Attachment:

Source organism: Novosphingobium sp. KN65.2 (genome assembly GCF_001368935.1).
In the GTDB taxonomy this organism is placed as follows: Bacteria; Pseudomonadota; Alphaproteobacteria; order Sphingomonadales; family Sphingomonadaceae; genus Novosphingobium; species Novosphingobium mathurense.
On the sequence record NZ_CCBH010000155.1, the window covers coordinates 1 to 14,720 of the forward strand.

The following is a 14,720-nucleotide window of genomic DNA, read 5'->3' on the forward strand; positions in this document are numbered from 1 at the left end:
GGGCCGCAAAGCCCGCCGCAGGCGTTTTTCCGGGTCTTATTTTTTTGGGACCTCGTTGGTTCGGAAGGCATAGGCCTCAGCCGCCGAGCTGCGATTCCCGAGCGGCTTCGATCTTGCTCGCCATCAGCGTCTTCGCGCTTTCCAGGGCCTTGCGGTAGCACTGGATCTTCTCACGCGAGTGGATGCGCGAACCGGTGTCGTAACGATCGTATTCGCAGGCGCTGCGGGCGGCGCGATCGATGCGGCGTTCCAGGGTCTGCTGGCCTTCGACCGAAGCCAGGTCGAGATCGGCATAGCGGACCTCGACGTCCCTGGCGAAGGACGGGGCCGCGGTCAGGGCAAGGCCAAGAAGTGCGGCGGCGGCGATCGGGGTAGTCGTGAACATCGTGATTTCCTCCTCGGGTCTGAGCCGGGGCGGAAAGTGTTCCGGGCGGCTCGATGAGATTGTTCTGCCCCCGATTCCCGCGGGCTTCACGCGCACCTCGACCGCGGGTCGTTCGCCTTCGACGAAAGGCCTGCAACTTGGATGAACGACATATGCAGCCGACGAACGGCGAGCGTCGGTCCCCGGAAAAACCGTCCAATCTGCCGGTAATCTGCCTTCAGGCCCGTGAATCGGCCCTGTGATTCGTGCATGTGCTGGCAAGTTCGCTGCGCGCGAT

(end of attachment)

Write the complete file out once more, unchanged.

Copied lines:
Source organism: Novosphingobium sp. KN65.2 (genome assembly GCF_001368935.1).
In the GTDB taxonomy this organism is placed as follows: Bacteria; Pseudomonadota; Alphaproteobacteria; order Sphingomonadales; family Sphingomonadaceae; genus Novosphingobium; species Novosphingobium mathurense.
On the sequence record NZ_CCBH010000155.1, the window covers coordinates 1 to 14,720 of the forward strand.

The following is a 14,720-nucleotide window of genomic DNA, read 5'->3' on the forward strand; positions in this document are numbered from 1 at the left end:
GGGCCGCAAAGCCCGCCGCAGGCGTTTTTCCGGGTCTTATTTTTTTGGGACCTCGTTGGTTCGGAAGGCATAGGCCTCAGCCGCCGAGCTGCGATTCCCGAGCGGCTTCGATCTTGCTCGCCATCAGCGTCTTCGCGCTTTCCAGGGCCTTGCGGTAGCACTGGATCTTCTCACGCGAGTGGATGCGCGAACCGGTGTCGTAACGATCGTATTCGCAGGCGCTGCGGGCGGCGCGATCGATGCGGCGTTCCAGGGTCTGCTGGCCTTCGACCGAAGCCAGGTCGAGATCGGCATAGCGGACCTCGACGTCCCTGGCGAAGGACGGGGCCGCGGTCAGGGCAAGGCCAAGAAGTGCGGCGGCGGCGATCGGGGTAGTCGTGAACATCGTGATTTCCTCCTCGGGTCTGAGCCGGGGCGGAAAGTGTTCCGGGCGGCTCGATGAGATTGTTCTGCCCCCGATTCCCGCGGGCTTCACGCGCACCTCGACCGCGGGTCGTTCGCCTTCGACGAAAGGCCTGCAACTTGGATGAACGACATATGCAGCCGACGAACGGCGAGCGTCGGTCCCCGGAAAAACCGTCCAATCTGCCGGTAATCTGCCTTCAGGCCCGTGAATCGGCCCTGTGATTCGTGCATGTGCTGGCAAGTTCGCTGCGCGCGAT